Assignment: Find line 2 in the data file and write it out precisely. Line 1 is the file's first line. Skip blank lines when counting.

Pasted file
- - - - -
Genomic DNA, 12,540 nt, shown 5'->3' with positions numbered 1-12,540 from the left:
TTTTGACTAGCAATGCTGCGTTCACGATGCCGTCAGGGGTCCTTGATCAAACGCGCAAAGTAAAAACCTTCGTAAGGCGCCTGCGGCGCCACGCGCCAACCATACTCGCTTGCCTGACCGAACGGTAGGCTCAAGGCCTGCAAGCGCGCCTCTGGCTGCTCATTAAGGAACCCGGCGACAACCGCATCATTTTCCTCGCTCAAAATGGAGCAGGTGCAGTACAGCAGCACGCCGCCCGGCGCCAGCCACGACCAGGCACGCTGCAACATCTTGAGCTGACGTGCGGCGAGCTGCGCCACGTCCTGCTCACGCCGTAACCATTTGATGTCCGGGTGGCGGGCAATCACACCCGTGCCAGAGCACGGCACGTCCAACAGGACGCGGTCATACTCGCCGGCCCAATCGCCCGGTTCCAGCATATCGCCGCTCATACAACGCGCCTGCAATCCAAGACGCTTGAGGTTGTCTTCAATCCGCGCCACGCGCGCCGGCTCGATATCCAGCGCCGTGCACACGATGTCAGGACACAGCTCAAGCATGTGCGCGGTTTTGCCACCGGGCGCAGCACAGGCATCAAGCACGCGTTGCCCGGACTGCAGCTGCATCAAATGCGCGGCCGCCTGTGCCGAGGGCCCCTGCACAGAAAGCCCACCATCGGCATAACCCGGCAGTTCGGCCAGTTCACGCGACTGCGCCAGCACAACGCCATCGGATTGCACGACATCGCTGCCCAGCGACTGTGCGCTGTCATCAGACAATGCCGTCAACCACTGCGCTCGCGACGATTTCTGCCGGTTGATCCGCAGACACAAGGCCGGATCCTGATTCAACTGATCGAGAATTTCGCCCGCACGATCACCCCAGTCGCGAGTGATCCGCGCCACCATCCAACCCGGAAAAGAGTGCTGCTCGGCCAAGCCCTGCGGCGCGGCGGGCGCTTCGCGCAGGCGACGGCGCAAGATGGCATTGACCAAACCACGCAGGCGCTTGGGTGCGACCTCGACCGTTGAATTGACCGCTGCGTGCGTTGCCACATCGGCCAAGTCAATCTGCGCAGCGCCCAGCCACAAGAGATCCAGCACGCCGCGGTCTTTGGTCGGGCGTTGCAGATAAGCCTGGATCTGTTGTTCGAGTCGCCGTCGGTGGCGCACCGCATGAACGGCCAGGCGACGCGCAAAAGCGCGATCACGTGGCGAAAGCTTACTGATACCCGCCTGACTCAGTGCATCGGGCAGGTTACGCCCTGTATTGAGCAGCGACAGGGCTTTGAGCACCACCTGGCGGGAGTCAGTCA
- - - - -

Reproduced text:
TTTTGACTAGCAATGCTGCGTTCACGATGCCGTCAGGGGTCCTTGATCAAACGCGCAAAGTAAAAACCTTCGTAAGGCGCCTGCGGCGCCACGCGCCAACCATACTCGCTTGCCTGACCGAACGGTAGGCTCAAGGCCTGCAAGCGCGCCTCTGGCTGCTCATTAAGGAACCCGGCGACAACCGCATCATTTTCCTCGCTCAAAATGGAGCAGGTGCAGTACAGCAGCACGCCGCCCGGCGCCAGCCACGACCAGGCACGCTGCAACATCTTGAGCTGACGTGCGGCGAGCTGCGCCACGTCCTGCTCACGCCGTAACCATTTGATGTCCGGGTGGCGGGCAATCACACCCGTGCCAGAGCACGGCACGTCCAACAGGACGCGGTCATACTCGCCGGCCCAATCGCCCGGTTCCAGCATATCGCCGCTCATACAACGCGCCTGCAATCCAAGACGCTTGAGGTTGTCTTCAATCCGCGCCACGCGCGCCGGCTCGATATCCAGCGCCGTGCACACGATGTCAGGACACAGCTCAAGCATGTGCGCGGTTTTGCCACCGGGCGCAGCACAGGCATCAAGCACGCGTTGCCCGGACTGCAGCTGCATCAAATGCGCGGCCGCCTGTGCCGAGGGCCCCTGCACAGAAAGCCCACCATCGGCATAACCCGGCAGTTCGGCCAGTTCACGCGACTGCGCCAGCACAACGCCATCGGATTGCACGACATCGCTGCCCAGCGACTGTGCGCTGTCATCAGACAATGCCGTCAACCACTGCGCTCGCGACGATTTCTGCCGGTTGATCCGCAGACACAAGGCCGGATCCTGATTCAACTGATCGAGAATTTCGCCCGCACGATCACCCCAGTCGCGAGTGATCCGCGCCACCATCCAACCCGGAAAAGAGTGCTGCTCGGCCAAGCCCTGCGGCGCGGCGGGCGCTTCGCGCAGGCGACGGCGCAAGATGGCATTGACCAAACCACGCAGGCGCTTGGGTGCGACCTCGACCGTTGAATTGACCGCTGCGTGCGTTGCCACATCGGCCAAGTCAATCTGCGCAGCGCCCAGCCACAAGAGATCCAGCACGCCGCGGTCTTTGGTCGGGCGTTGCAGATAAGCCTGGATCTGTTGTTCGAGTCGCCGTCGGTGGCGCACCGCATGAACGGCCAGGCGACGCGCAAAAGCGCGATCACGTGGCGAAAGCTTACTGATACCCGCCTGACTCAGTGCATCGGGCAGGTTACGCCCTGTATTGAGCAGCGACAGGGCTTTGAGCACCACCTGGCGGGAGTCAGTCA